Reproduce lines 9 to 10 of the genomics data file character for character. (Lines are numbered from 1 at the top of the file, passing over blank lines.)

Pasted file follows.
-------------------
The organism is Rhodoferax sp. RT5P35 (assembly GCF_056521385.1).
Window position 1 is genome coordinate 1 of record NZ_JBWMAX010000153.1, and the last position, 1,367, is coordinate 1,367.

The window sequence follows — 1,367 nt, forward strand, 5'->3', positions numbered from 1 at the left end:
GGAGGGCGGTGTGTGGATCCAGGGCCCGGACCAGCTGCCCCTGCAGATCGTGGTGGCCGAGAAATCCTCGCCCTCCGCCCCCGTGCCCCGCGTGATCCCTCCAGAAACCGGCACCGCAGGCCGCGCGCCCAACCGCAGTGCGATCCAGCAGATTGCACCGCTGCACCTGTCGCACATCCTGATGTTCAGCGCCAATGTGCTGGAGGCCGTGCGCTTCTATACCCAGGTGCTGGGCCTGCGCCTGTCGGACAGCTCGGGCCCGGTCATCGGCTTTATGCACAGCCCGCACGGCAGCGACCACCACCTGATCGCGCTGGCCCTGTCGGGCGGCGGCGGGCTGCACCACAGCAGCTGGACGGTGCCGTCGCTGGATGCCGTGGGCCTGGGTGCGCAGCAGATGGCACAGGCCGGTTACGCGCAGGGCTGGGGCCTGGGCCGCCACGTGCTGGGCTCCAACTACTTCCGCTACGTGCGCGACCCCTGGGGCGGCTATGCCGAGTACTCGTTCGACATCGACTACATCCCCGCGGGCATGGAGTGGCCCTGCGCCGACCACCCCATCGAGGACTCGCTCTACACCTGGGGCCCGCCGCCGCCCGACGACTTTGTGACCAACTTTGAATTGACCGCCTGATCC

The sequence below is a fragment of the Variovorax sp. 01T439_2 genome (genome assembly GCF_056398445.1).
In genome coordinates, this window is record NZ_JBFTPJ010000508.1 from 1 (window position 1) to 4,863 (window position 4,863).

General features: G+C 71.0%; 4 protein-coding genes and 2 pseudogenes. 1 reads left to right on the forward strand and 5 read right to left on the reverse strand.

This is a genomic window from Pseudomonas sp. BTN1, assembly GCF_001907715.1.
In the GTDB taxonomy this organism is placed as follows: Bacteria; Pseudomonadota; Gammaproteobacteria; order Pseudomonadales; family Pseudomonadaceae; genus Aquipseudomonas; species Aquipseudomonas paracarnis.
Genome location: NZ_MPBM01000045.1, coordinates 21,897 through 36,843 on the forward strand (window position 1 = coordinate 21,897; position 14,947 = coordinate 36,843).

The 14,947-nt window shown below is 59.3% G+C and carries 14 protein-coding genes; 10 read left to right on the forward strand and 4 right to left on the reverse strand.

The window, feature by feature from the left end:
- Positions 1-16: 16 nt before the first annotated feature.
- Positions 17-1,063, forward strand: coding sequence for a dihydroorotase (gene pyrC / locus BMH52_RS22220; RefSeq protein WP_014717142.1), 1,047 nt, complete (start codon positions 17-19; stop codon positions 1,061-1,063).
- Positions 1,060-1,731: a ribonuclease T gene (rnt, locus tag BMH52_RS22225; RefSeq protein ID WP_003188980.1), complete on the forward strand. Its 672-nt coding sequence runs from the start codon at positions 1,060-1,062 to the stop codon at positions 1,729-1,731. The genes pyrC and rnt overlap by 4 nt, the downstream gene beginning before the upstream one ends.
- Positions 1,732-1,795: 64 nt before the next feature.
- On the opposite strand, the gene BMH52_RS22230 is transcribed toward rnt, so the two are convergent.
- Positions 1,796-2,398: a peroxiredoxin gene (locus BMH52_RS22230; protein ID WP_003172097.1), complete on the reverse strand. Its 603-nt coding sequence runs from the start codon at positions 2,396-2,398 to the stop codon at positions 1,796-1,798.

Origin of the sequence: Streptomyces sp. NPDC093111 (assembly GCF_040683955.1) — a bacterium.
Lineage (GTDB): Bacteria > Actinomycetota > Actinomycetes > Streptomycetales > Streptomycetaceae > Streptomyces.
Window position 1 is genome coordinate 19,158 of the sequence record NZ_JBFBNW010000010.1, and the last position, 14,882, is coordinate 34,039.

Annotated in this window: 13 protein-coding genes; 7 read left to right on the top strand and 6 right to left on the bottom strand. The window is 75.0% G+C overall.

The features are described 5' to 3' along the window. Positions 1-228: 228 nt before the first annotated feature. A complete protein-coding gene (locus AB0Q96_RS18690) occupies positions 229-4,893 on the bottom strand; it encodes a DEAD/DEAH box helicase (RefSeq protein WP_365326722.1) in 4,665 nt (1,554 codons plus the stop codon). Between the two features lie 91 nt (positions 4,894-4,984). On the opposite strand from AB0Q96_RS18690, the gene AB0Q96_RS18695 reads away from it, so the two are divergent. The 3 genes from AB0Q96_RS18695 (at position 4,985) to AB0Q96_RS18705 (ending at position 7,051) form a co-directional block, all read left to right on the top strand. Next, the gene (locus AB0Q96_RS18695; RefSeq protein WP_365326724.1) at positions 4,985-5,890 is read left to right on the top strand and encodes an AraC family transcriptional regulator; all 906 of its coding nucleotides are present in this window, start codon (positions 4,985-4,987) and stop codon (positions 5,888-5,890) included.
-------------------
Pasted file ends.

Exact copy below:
In the GTDB taxonomy this organism is placed as follows: Bacteria; Pseudomonadota; Gammaproteobacteria; order Pseudomonadales; family Pseudomonadaceae; genus Aquipseudomonas; species Aquipseudomonas paracarnis.
Genome location: NZ_MPBM01000045.1, coordinates 21,897 through 36,843 on the forward strand (window position 1 = coordinate 21,897; position 14,947 = coordinate 36,843).